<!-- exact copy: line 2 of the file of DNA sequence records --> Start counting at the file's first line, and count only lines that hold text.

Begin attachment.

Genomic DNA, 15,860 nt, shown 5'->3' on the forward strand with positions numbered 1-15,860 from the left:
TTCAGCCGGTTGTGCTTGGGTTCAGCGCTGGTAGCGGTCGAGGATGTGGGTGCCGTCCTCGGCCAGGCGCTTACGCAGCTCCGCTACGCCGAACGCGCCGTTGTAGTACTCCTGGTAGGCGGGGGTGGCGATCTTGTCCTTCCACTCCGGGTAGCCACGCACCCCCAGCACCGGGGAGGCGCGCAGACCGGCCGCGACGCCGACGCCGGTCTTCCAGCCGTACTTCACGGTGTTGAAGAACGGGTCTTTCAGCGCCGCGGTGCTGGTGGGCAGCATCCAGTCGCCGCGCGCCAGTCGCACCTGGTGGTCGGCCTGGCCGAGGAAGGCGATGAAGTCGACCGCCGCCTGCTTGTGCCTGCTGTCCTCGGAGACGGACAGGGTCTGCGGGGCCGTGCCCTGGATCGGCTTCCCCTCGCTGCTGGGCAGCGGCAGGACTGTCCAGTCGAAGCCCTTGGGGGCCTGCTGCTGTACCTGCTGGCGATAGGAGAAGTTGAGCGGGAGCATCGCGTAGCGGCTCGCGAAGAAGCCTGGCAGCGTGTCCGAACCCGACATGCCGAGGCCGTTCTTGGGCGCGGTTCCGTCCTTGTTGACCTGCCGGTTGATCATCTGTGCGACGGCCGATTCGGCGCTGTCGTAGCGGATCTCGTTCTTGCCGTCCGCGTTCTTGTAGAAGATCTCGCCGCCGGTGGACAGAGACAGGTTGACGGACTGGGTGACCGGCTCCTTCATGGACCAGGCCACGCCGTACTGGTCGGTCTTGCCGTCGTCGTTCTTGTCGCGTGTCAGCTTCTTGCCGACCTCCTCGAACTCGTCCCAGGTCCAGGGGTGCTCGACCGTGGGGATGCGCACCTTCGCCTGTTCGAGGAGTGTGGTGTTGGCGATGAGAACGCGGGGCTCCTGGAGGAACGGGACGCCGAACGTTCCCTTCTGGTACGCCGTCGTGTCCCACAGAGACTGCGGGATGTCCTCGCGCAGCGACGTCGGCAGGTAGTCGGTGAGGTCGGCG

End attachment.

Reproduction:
TTCAGCCGGTTGTGCTTGGGTTCAGCGCTGGTAGCGGTCGAGGATGTGGGTGCCGTCCTCGGCCAGGCGCTTACGCAGCTCCGCTACGCCGAACGCGCCGTTGTAGTACTCCTGGTAGGCGGGGGTGGCGATCTTGTCCTTCCACTCCGGGTAGCCACGCACCCCCAGCACCGGGGAGGCGCGCAGACCGGCCGCGACGCCGACGCCGGTCTTCCAGCCGTACTTCACGGTGTTGAAGAACGGGTCTTTCAGCGCCGCGGTGCTGGTGGGCAGCATCCAGTCGCCGCGCGCCAGTCGCACCTGGTGGTCGGCCTGGCCGAGGAAGGCGATGAAGTCGACCGCCGCCTGCTTGTGCCTGCTGTCCTCGGAGACGGACAGGGTCTGCGGGGCCGTGCCCTGGATCGGCTTCCCCTCGCTGCTGGGCAGCGGCAGGACTGTCCAGTCGAAGCCCTTGGGGGCCTGCTGCTGTACCTGCTGGCGATAGGAGAAGTTGAGCGGGAGCATCGCGTAGCGGCTCGCGAAGAAGCCTGGCAGCGTGTCCGAACCCGACATGCCGAGGCCGTTCTTGGGCGCGGTTCCGTCCTTGTTGACCTGCCGGTTGATCATCTGTGCGACGGCCGATTCGGCGCTGTCGTAGCGGATCTCGTTCTTGCCGTCCGCGTTCTTGTAGAAGATCTCGCCGCCGGTGGACAGAGACAGGTTGACGGACTGGGTGACCGGCTCCTTCATGGACCAGGCCACGCCGTACTGGTCGGTCTTGCCGTCGTCGTTCTTGTCGCGTGTCAGCTTCTTGCCGACCTCCTCGAACTCGTCCCAGGTCCAGGGGTGCTCGACCGTGGGGATGCGCACCTTCGCCTGTTCGAGGAGTGTGGTGTTGGCGATGAGAACGCGGGGCTCCTGGAGGAACGGGACGCCGAACGTTCCCTTCTGGTACGCCGTCGTGTCCCACAGAGACTGCGGGATGTCCTCGCGCAGCGACGTCGGCAGGTAGTCGGTGAGGTCGGCG